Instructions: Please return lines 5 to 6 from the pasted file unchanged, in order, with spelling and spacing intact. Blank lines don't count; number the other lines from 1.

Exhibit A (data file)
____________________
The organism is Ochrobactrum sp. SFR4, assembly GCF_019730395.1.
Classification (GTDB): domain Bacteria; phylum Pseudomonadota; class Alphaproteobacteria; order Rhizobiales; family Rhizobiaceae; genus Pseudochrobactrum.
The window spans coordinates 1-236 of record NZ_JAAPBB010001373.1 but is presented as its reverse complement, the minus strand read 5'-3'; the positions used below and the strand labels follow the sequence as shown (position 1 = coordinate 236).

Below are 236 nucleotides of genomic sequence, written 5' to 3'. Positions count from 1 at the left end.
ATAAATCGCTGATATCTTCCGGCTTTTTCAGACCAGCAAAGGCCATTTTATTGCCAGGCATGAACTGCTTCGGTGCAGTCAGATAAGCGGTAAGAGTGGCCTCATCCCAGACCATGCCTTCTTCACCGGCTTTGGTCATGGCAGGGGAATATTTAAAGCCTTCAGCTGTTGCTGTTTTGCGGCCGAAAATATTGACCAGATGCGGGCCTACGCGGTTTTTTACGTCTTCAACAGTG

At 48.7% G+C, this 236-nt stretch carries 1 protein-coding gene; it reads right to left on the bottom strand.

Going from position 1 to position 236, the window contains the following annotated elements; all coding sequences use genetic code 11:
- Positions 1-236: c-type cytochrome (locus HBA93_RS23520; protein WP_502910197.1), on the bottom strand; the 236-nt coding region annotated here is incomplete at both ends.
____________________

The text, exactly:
ATAAATCGCTGATATCTTCCGGCTTTTTCAGACCAGCAAAGGCCATTTTATTGCCAGGCATGAACTGCTTCGGTGCAGTCAGATAAGCGGTAAGAGTGGCCTCATCCCAGACCATGCCTTCTTCACCGGCTTTGGTCATGGCAGGGGAATATTTAAAGCCTTCAGCTGTTGCTGTTTTGCGGCCGAAAATATTGACCAGATGCGGGCCTACGCGGTTTTTTACGTCTTCAACAGTG

At 48.7% G+C, this 236-nt stretch carries 1 protein-coding gene; it reads right to left on the bottom strand.